illustrationצילום: Pexel

Education is precious in Israel, and is recognized as the key to the future. Israel’s educational policies and practices over the years mirror the complex multicultural identity of the country. The education system is based on Jewish values, principles of love for the land, and innovation. It also emphasizes the scientific and technological skills needed in a dynamic modern world.

Still, if you’re an international student joining an Israeli school, you’ll likely struggle with reading and writing before adapting to the new learning styles. Luckily, it’s easy to get quick online writing help anytime from experts in any field to help you keep up with academic assignments. To learn more about education in Israel, let’s delve into the evolution of educational policies and practices in Israel and some key facts about the current learning system.

Brief overview of the evolution of educational policies and practices in Israel

In the early years, the education system in Israel focused on preserving Jewish identity and culture. The government emphasized Hebrew as the main language of instruction, and Zionist ideology dominated the curriculum. However, significant reforms in the education sector started in the 1990s with efforts to address the needs of multicultural Jewish and Arab students.

The Dovrat Committee of 2005 revolutionized the education sector through reforms meant to enhance teacher training, develop more effective learning methods, and promote social equity. Recent reforms in the education sector have focused on incorporating technology and innovation in response to current socioeconomic needs.

10 interesting facts about educational policies and practices in Israel

Educational structure

The education system in Israel has several levels: pre-primary school for ages 3-5, primary school between ages 6-12, middle school for ages 12-15, and secondary school for ages 15-18. The design imparts critical knowledge and develops the skills necessary to excel in a dynamic modern world.


The country has a standard national curriculum that’s followed by all schools. However, schools can select from a wide range of study units and teaching methods to suit their student and faculty needs. Also, students study a special topic in depth each year, such as immigration, industry, or Jerusalem, to boost their understanding of society.

Compulsory education

In Israel, education is compulsory for children between 3 and 18 years, which includes preschool to the secondary school level. The educational policy aims to equip every youth with fundamental language and numerical skills, promote social abilities, and foster creative and cognitive capacities. The Ministry of Education supervises educational practices and policies.


Hebrew is the primary language of instruction in Jewish schools, but Arabic is commonly used in Arabic schools. Immigrant learners take short-term courses to learn subjects not taught in their native countries, such as the Hebrew language. Curricular aids are offered based on student needs.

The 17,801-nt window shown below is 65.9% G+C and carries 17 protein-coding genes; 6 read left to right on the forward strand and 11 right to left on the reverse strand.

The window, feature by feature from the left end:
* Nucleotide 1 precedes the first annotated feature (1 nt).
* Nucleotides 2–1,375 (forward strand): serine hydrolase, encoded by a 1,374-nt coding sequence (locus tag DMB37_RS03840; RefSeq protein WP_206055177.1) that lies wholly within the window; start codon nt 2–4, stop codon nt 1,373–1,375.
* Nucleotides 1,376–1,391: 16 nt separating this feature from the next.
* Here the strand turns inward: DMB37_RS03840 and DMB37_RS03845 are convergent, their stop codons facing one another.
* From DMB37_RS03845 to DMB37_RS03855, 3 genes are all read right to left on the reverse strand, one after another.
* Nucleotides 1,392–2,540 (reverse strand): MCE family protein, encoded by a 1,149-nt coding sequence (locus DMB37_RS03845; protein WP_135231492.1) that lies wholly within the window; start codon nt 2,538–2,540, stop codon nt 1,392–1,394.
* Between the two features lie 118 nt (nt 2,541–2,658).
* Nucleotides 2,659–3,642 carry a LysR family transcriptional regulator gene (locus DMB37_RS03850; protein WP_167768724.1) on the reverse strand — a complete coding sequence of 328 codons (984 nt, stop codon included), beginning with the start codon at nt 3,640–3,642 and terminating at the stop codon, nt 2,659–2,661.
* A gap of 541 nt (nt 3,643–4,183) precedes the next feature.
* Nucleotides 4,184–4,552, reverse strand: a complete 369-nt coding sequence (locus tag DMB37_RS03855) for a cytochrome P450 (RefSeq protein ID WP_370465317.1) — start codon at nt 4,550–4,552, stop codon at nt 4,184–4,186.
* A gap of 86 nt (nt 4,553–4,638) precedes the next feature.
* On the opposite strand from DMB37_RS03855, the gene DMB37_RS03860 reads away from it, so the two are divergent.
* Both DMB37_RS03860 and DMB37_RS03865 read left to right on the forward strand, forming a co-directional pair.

One of the key evolutions in educational policies and practices in Israel is in assessments. The country has a liberal take on exams, having only one final exam per year. Before the reforms, students were assessed using standardized tests. However, the current assessment criteria include 70 percent standardized tests and 30 percent customized by the teacher. The goal is to promote creativity and innovation.

Exceptional students

Educational policies and practices in Israel include special education for gifted children who rank top of the class. They have a special classroom designed to sharpen their knowledge and help them master practical concepts in various disciplines. Education for exceptional students includes research and independent studies.

Boarding schools

Unlike in most countries that reserve boarding schools for the privileged, boarding schools in Israel are for the disadvantaged youths. They are funded by the government. The goal of such schools is to ensure universal access to basic education.


Israel has an apprenticeship law that allows youths to pursue vocational studies instead of conventional schooling. Vocational learning programs run for two years, followed by a few years of apprenticeship. Students under training study three days a week and conduct practicals on one day. The studies target trades such as cooking, hairstyling, and mechanics.

The military

Most students in Israel take weapon training classes since young people join the military after school before resuming higher education. Students enter the Israeli Defense Force (IDF) at 18 years and join college at 21 or 22 years. Men serve for 3 years and women for 2 years. The IDF significantly contributes to developing a well-educated workforce and society.

University education

Israel boasts one of the highest number of university degrees per capita in the world. This makes the country one of the most educated countries in the world. The policy is supported by government funding in most schools, allowing even the most vulnerable populations to access affordable higher education.

Israeli educational policies and practices are a model of excellence and innovation

Educational policies and practices in Israel focus on developing responsible citizens in a plural society. Learning emphasizes love for the country, Jewish values, and innovation fit for a dynamic world. The government is keen to invest in young minds to cement their position as one the leading technological innovators in the world.